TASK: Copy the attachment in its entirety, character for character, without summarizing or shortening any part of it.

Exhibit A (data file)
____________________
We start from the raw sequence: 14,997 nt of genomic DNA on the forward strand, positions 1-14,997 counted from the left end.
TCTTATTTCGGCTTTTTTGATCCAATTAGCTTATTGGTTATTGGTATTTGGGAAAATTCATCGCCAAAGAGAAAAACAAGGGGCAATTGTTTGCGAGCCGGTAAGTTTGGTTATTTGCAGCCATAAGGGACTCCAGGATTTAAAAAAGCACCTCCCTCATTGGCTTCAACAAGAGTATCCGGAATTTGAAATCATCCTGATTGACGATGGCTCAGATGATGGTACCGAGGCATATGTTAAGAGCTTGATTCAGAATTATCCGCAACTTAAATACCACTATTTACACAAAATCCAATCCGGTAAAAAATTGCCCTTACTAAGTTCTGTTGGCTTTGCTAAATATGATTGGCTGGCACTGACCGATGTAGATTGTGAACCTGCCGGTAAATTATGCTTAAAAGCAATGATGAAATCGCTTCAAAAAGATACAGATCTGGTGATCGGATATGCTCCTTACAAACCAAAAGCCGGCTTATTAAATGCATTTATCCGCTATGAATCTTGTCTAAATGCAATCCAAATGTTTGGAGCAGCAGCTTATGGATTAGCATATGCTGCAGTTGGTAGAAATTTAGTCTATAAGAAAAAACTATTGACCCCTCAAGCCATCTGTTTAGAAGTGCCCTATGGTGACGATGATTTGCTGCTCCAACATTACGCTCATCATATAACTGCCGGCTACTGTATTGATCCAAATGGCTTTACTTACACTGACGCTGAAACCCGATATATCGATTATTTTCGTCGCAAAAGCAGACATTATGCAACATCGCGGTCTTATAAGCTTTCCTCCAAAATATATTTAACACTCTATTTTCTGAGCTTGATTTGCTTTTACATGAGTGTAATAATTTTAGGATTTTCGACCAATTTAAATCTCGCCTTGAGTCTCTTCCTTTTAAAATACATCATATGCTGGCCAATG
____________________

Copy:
We start from the raw sequence: 14,997 nt of genomic DNA on the forward strand, positions 1-14,997 counted from the left end.
TCTTATTTCGGCTTTTTTGATCCAATTAGCTTATTGGTTATTGGTATTTGGGAAAATTCATCGCCAAAGAGAAAAACAAGGGGCAATTGTTTGCGAGCCGGTAAGTTTGGTTATTTGCAGCCATAAGGGACTCCAGGATTTAAAAAAGCACCTCCCTCATTGGCTTCAACAAGAGTATCCGGAATTTGAAATCATCCTGATTGACGATGGCTCAGATGATGGTACCGAGGCATATGTTAAGAGCTTGATTCAGAATTATCCGCAACTTAAATACCACTATTTACACAAAATCCAATCCGGTAAAAAATTGCCCTTACTAAGTTCTGTTGGCTTTGCTAAATATGATTGGCTGGCACTGACCGATGTAGATTGTGAACCTGCCGGTAAATTATGCTTAAAAGCAATGATGAAATCGCTTCAAAAAGATACAGATCTGGTGATCGGATATGCTCCTTACAAACCAAAAGCCGGCTTATTAAATGCATTTATCCGCTATGAATCTTGTCTAAATGCAATCCAAATGTTTGGAGCAGCAGCTTATGGATTAGCATATGCTGCAGTTGGTAGAAATTTAGTCTATAAGAAAAAACTATTGACCCCTCAAGCCATCTGTTTAGAAGTGCCCTATGGTGACGATGATTTGCTGCTCCAACATTACGCTCATCATATAACTGCCGGCTACTGTATTGATCCAAATGGCTTTACTTACACTGACGCTGAAACCCGATATATCGATTATTTTCGTCGCAAAAGCAGACATTATGCAACATCGCGGTCTTATAAGCTTTCCTCCAAAATATATTTAACACTCTATTTTCTGAGCTTGATTTGCTTTTACATGAGTGTAATAATTTTAGGATTTTCGACCAATTTAAATCTCGCCTTGAGTCTCTTCCTTTTAAAATACATCATATGCTGGCCAATG